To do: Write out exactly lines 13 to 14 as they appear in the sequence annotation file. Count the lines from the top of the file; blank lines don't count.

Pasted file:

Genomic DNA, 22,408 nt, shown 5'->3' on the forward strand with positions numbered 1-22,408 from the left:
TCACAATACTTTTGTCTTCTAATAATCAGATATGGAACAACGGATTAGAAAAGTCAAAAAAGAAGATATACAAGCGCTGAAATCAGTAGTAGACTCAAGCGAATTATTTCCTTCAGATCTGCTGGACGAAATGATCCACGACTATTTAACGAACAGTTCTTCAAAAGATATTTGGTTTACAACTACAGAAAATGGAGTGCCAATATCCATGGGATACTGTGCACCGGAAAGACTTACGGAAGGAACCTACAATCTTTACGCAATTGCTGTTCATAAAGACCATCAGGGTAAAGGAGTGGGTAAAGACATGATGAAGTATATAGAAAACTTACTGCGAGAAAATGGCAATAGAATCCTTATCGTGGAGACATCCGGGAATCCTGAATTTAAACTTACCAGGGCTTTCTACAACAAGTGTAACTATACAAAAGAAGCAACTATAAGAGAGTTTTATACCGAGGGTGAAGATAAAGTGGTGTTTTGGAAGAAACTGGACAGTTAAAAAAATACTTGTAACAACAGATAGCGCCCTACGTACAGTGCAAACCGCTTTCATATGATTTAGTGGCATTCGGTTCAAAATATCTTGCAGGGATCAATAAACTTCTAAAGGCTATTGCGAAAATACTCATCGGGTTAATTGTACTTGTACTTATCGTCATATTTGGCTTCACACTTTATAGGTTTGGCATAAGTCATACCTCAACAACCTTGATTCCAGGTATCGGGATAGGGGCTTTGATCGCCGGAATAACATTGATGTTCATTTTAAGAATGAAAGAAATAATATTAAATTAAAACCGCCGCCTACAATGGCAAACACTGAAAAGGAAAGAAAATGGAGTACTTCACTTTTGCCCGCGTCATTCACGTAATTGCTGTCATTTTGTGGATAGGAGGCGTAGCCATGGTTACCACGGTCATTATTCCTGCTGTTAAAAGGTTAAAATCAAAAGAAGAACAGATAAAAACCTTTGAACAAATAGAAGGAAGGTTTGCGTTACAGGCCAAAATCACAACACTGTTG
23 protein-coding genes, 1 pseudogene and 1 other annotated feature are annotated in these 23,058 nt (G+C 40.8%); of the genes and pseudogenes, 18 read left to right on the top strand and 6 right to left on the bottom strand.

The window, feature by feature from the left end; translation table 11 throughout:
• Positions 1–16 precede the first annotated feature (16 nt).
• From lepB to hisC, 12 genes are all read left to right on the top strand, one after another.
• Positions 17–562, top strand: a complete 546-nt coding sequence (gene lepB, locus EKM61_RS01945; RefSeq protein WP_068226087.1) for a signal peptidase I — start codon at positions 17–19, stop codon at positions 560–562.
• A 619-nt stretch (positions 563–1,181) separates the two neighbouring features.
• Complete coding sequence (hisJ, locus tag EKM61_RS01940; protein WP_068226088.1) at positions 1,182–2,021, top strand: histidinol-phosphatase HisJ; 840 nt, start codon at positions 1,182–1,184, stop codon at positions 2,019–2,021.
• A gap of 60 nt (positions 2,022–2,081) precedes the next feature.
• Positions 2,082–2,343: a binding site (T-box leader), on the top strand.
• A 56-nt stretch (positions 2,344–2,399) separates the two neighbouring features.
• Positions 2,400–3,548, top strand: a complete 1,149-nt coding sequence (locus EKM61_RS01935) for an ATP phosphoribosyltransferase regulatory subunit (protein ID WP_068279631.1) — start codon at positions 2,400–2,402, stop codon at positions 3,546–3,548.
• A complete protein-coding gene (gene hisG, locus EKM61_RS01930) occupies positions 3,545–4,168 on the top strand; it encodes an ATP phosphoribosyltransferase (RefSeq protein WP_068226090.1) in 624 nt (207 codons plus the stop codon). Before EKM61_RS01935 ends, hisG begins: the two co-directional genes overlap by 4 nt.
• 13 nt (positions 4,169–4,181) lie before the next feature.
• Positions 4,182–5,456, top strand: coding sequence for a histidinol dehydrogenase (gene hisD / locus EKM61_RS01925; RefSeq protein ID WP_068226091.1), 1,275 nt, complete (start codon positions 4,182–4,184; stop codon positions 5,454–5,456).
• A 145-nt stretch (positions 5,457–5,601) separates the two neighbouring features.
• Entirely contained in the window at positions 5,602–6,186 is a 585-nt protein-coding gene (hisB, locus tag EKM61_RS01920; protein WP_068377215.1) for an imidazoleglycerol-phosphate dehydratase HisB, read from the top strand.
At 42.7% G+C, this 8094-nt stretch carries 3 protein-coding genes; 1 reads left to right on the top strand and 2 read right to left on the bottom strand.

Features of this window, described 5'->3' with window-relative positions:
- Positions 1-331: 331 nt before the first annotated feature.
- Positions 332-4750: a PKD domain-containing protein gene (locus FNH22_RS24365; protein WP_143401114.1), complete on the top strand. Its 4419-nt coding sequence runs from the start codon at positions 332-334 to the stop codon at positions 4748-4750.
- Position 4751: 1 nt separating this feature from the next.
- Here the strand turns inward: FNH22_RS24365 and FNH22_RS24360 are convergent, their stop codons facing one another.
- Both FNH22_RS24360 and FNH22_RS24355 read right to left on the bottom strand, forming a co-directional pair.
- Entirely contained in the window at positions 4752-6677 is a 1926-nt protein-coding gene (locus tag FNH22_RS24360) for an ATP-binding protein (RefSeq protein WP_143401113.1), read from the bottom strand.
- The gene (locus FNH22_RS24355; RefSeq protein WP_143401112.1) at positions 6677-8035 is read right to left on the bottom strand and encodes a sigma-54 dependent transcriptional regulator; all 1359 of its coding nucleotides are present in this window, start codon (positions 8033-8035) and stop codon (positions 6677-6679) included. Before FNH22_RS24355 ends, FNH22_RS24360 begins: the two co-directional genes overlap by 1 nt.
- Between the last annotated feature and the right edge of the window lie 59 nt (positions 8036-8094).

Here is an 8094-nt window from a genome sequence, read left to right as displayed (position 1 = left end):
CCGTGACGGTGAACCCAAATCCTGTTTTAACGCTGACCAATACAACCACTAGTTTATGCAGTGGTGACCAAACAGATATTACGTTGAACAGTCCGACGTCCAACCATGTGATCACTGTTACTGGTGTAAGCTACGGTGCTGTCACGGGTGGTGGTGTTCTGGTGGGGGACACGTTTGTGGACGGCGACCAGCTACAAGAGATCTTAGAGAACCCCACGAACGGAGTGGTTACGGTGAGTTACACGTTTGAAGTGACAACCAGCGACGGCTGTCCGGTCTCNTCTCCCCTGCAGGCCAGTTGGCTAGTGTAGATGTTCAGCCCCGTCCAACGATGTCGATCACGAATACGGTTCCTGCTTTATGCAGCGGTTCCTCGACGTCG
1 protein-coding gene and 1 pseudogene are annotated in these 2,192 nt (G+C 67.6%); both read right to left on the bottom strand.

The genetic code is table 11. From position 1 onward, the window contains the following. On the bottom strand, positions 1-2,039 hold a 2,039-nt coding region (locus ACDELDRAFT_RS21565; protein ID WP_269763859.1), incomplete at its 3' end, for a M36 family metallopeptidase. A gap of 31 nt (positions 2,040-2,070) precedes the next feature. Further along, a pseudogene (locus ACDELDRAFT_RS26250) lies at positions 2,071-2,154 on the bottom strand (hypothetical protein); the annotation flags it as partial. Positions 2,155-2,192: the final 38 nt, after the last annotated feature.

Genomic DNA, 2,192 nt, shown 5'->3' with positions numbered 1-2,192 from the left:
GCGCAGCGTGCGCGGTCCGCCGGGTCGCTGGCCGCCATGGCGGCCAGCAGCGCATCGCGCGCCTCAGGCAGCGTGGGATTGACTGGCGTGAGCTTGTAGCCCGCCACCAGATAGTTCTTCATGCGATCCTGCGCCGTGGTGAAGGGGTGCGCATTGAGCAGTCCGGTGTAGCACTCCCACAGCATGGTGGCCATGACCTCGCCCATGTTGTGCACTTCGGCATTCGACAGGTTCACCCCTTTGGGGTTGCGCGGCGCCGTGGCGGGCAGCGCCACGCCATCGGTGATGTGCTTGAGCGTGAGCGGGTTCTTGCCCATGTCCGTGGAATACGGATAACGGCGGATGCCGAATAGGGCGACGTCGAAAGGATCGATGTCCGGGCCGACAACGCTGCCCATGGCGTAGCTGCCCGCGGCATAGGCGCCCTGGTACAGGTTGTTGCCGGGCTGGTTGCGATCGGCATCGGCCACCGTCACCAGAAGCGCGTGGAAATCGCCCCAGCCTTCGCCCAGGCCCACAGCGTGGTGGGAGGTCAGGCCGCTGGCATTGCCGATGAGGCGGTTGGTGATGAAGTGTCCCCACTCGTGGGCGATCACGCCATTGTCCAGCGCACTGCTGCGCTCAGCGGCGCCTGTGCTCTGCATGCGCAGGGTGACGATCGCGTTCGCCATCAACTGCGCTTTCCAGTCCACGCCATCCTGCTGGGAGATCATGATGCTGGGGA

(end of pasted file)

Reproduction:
• Positions 2,400–3,548, top strand: a complete 1,149-nt coding sequence (locus EKM61_RS01935) for an ATP phosphoribosyltransferase regulatory subunit (protein ID WP_068279631.1) — start codon at positions 2,400–2,402, stop codon at positions 3,546–3,548.
• A complete protein-coding gene (gene hisG, locus EKM61_RS01930) occupies positions 3,545–4,168 on the top strand; it encodes an ATP phosphoribosyltransferase (RefSeq protein WP_068226090.1) in 624 nt (207 codons plus the stop codon). Before EKM61_RS01935 ends, hisG begins: the two co-directional genes overlap by 4 nt.